Thursday, 17 February 2011

On non-violence, and on what is possible

Iranian blogger Pedestrian writes today in reaction to a TV report on how Egyptian demonstrators organised and prepared for protest:
Of course, I couldn’t help but compare their situation to Iran, when actions of this sort would never be possible. (Ahmed would have been imprisoned and tortured for attending the workshops, for “treason and attempting to topple the Islamic Republic of Iran” long before he could put what he learned to use).

But the very interesting methods they employ during protest: they set up first aid centers, they give out food, they prepare eye drops for the tear gas, they hug militias, they have a functional group which stands strong even when one or two of them are taken into custody, etc, etc, … none of this would ever be barely imaginable in Iran or in any place where the state killing machine is leagues more lethal and vicious.

You see, it’s not just the protesters who were nonviolent, the militias stopped attacking during prayer. Fighting, like shopping in a bazaar or a first date, is a social negotiation first and foremost where conflicting worldviews translate to physical maneuvers.

This isn’t to say that outright violence is going to get anyone anywhere. But rather, quite the opposite, in what sort of setting does nonviolence as a strategy even make sense? Does it in the case of Iran?


Related, The New York Times on Gene Sharp, Shy U.S. Intellectual Created Playbook Used in a Revolution. See also comments at the Small Wars Journal.

Earlier on this blog, a post on John Runnings, an American peace activist strongly influenced by him, and a second post also mentioning Gene Sharp.

As the SWJ is paying attention to Gene Sharp, will the next big thing after COIN for the US military be training in use of non-violent strategy and tactics? It surely has a place if a force is to have full spectrum capability.

Non-violence does not necessarily indicate virtue. It is possible for organisations to adopt tactical non-violence without signing up to to a pure non-violence strategy, just as it’s possible for organisations like Hamas or previously the IRA to use both democratic and terrorist methods. From John Runnings’ writing:
There is a form of non-military strife that can register outrage that is no physical threat to the opponent. This means is overlooked by those who assume that resistance must be passive when applied to resistance to the military. This form of non-military strife was used by Tshombe in 1962 when he was trying to secede Katanga from the Congo, as reported by U. Thant in his book, VIEW FROM THE U.N. (pg. 140).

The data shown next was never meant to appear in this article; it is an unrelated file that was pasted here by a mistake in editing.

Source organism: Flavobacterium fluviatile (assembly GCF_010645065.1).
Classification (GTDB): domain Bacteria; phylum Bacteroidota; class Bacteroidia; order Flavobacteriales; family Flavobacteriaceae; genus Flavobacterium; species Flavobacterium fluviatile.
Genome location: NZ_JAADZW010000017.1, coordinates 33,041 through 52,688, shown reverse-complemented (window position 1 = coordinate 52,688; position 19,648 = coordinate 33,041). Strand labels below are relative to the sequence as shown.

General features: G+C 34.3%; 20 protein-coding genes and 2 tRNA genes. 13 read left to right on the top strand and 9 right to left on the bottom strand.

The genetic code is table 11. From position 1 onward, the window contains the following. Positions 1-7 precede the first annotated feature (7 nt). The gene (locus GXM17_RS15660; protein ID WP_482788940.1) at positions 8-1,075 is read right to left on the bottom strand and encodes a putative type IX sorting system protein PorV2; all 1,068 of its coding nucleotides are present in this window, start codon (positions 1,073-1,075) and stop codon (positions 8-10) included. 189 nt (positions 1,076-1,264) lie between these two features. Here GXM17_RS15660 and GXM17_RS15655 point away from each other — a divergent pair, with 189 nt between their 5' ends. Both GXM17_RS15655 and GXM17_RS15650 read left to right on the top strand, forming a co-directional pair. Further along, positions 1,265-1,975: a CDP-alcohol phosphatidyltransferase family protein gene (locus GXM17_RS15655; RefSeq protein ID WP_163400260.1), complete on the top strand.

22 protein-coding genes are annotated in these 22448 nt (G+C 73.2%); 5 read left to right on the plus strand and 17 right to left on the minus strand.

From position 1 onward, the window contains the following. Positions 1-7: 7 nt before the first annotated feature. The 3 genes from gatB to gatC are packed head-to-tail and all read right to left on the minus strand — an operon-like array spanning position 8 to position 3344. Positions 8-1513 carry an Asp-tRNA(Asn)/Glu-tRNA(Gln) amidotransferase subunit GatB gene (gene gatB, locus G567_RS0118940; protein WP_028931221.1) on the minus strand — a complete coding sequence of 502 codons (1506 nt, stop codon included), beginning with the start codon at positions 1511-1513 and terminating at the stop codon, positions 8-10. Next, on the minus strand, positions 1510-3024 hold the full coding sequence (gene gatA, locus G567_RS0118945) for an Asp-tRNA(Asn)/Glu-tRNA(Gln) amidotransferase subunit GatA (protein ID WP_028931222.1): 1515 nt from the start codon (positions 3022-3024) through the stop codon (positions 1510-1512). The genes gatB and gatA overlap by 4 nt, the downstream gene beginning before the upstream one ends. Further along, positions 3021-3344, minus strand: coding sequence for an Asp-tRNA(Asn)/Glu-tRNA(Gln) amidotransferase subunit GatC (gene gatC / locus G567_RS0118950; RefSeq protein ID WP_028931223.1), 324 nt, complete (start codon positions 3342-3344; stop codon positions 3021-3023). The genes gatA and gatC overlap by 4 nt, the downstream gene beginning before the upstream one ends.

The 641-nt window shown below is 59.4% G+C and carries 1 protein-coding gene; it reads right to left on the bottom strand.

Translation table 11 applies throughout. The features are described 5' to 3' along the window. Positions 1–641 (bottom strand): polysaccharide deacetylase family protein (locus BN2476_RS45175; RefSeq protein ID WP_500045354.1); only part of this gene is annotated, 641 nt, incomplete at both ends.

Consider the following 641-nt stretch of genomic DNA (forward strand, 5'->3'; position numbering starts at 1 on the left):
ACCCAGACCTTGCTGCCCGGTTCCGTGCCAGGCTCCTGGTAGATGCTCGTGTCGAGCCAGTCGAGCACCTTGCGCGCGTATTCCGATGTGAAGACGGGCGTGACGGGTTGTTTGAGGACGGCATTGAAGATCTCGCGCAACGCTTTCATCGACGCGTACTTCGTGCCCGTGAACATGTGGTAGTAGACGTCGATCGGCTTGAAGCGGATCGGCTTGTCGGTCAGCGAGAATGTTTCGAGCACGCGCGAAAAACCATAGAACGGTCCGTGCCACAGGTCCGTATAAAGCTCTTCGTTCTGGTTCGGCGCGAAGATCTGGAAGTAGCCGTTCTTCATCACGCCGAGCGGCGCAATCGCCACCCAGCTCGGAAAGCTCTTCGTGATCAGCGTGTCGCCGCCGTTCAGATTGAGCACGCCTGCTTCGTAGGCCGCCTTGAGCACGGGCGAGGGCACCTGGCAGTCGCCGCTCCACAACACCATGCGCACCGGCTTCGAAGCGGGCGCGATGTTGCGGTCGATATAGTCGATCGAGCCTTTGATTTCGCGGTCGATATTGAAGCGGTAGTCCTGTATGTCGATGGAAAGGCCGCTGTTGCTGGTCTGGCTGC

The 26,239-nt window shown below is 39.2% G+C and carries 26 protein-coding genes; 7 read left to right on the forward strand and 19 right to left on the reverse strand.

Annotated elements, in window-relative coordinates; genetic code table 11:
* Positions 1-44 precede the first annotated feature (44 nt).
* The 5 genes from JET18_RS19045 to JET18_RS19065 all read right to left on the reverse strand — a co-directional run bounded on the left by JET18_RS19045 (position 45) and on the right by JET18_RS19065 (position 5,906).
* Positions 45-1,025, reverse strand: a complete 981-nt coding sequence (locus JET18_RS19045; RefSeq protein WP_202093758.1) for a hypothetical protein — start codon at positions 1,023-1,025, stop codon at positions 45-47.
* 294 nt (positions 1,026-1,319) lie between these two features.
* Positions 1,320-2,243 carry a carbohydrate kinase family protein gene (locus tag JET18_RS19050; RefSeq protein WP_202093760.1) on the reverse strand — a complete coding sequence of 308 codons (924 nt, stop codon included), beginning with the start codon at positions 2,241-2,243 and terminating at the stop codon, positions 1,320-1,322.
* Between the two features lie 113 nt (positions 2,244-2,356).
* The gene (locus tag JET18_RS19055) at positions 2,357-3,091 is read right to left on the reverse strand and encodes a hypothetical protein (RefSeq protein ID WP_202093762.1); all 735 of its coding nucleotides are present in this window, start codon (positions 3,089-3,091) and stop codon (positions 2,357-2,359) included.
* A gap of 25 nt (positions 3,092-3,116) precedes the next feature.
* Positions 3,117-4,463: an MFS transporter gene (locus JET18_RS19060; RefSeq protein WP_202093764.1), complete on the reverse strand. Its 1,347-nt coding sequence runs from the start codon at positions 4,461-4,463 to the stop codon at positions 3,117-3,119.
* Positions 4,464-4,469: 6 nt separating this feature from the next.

“It was in Finland, where I arrived on the night of July 11, 1962, that I received the most disturbing news from the Congo. The message was to the effect that Mr. Tshombe had changed his tactics.

On that day, a planned and viciously conceived assault by thousands of Katangese women and children was made on Indian troops at a roadblock in Elisabethville. These troops - cursed, abused and spat upon by the Tshombe-organized women and children - displayed a most remarkable restraint and discipline under extreme provocation, and never fired on the mob. I also received report from Robert Gardener, United Nations representative in the Congo, that Mr. Tshombe had informed him that he would employ civilian demonstrations, especially women and children, instead of troops, to provoke the United Nations force, in cynical contempt for the safety and well-being of his own people. This change of tactics posed new problems for the force and put a very great strain on the troops.”

I was disappointed in U. Thant that he failed to admire the courage displayed by the women and children that were able to stand up to armed threat of the United Nations of the world and defy them. He later spoke of Tshombe and his colleagues as “a bunch of clowns”. (I would propose that some of the attributes of the clown might be encouraged in anti-warriors. The charm of the clown is that they do the unconventional with elan, to make people laugh, in contrast to the military whose efforts are seldom amusing.)

And suppose Saddam Hussein had withdrawn his military, and sent women and children to occupy the Iraq-Kuwait border to get in the way and to spit upon the American tanks and soldiers. Would Clinton have had the political climate to fire on them? What fun the world media could then have had, showing the United States military in confrontation with little boys trying to spit on the tanks, though they had not yet learned to spit over their chin?

This is not to play down the many virtues of Gandhi’s more pacifist approach. But it is important to know that vulnerable challenge may be successfully used by people who are not saints(...)

Added: Nonviolence in the Arab streets, with Gene Sharp, Sherif Mansour & Mubarak Awad, from Radio Times on WHYY. Mubarak Awad is a Palestinian campaigner promoting non-violent methods. He’s also a supporter of Iran’s Green Movement: see this earlier post for more.

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